James Green of Tweedle Farms on Hempin'
Tell me a little bit about your first year growing hemp; year, location, acres, processes, etc. Had you worked with cannabis or as a farmer prior?
Tweedle is growing about 8 acres this year, around 14,000 plants. As far as acreage, we haven't expanded much since our move from Vernonia to Jewell, other than a new green house for propagation. We have however added a fertigation system, and an 8 foot elk fence this year which I am very excited about. As far as the company goes, we have expanded fairly quickly as we did not realize the demand for smokable hemp flower. Its hard to keep up. We went from 3 people to just over 20 since the launch of the website in feb 2018. Most of them work at the distribution center in Portland. Such an amazing team! That is one of my favorite parts about this whole thing.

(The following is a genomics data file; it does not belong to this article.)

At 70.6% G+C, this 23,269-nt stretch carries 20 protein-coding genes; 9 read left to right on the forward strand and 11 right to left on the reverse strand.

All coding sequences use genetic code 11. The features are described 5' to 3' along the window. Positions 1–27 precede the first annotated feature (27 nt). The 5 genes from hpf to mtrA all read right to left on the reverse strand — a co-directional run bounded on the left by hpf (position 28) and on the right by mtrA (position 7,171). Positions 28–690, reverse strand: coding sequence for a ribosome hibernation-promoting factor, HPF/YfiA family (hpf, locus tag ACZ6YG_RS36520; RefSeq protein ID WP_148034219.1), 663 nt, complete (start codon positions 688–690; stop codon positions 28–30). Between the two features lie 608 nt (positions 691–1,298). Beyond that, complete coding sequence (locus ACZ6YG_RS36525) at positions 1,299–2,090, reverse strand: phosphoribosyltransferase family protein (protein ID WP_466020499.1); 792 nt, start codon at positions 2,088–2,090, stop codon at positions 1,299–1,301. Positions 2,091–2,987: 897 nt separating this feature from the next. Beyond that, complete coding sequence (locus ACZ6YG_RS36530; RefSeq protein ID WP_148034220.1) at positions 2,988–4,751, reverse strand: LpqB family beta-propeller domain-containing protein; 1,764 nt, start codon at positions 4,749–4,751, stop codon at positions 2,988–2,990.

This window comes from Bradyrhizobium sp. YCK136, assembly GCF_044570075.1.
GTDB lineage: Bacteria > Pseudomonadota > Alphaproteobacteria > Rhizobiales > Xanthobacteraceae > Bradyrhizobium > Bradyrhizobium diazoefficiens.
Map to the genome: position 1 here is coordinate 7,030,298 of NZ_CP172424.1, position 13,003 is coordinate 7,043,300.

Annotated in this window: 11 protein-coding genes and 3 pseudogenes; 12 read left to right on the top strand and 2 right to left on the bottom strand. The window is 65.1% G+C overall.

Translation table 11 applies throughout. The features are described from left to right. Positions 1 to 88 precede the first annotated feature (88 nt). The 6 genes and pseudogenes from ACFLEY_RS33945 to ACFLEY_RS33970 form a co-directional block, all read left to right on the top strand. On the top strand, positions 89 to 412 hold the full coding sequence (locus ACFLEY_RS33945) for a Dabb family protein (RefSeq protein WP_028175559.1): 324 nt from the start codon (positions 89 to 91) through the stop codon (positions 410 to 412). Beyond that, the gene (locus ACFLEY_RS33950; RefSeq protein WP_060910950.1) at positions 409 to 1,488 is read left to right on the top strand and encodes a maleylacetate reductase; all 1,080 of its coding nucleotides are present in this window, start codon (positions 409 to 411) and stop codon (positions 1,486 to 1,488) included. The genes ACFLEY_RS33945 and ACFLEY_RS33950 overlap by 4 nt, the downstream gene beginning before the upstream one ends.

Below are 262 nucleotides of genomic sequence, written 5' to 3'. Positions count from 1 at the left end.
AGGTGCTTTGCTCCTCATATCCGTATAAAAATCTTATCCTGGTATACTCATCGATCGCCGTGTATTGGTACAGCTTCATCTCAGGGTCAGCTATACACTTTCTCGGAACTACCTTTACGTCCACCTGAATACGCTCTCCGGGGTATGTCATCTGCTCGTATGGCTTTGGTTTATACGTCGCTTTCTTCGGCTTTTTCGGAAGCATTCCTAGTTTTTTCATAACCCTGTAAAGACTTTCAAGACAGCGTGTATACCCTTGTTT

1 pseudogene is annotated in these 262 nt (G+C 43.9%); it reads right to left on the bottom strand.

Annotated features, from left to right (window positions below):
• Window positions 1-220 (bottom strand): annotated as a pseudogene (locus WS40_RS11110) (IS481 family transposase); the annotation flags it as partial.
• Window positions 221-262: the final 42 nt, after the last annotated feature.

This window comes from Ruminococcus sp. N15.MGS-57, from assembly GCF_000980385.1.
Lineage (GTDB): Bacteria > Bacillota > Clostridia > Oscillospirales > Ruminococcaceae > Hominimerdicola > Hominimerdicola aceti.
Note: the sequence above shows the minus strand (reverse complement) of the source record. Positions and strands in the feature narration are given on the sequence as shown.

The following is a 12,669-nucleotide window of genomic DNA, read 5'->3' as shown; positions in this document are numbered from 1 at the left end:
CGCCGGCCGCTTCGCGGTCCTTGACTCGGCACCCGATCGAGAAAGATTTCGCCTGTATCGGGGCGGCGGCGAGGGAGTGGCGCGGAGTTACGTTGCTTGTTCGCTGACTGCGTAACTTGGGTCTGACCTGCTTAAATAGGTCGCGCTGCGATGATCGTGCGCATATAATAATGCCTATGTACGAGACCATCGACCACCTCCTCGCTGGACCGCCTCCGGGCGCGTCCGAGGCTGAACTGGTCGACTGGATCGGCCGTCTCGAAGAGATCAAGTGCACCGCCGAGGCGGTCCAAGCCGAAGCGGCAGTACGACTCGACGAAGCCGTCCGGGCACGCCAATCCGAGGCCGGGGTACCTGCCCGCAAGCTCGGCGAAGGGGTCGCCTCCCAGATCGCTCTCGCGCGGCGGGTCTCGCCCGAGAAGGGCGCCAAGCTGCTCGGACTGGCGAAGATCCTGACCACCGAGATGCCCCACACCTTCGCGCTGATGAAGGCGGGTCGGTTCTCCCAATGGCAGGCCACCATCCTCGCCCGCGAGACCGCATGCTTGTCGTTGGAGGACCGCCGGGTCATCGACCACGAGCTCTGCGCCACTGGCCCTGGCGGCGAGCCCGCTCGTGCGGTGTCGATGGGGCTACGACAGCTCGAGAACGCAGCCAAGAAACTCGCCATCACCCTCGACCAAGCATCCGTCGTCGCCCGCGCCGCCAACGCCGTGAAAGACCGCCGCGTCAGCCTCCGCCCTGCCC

What are you favorite strains to grow? I know you emphasize on craft smokeable flower.
My favorite strains to grow are definitely Crawford brother/Oregon CBD strains. This is 2 fold, first, they are all super sticky and terpy with high yields, but also, just as important for my farm in particular is that they finish earlier than most other strains, and with our short growing season, it makes them perfect for us. Susie Q is also a favorite of mine.
If we can get the laws sorted out in our favor, for instance sticking with cold delta-9 testing instead of switching to total THC, there will ALWAYS be a market for high terpene smokable hemp flower. This is what got us off the ground and is still the bulk of our business. The demand is huge.
On the regulation side, do you see the greatest threats coming from the Fed’s or the states themselves? Any particular threats you see on the horizon?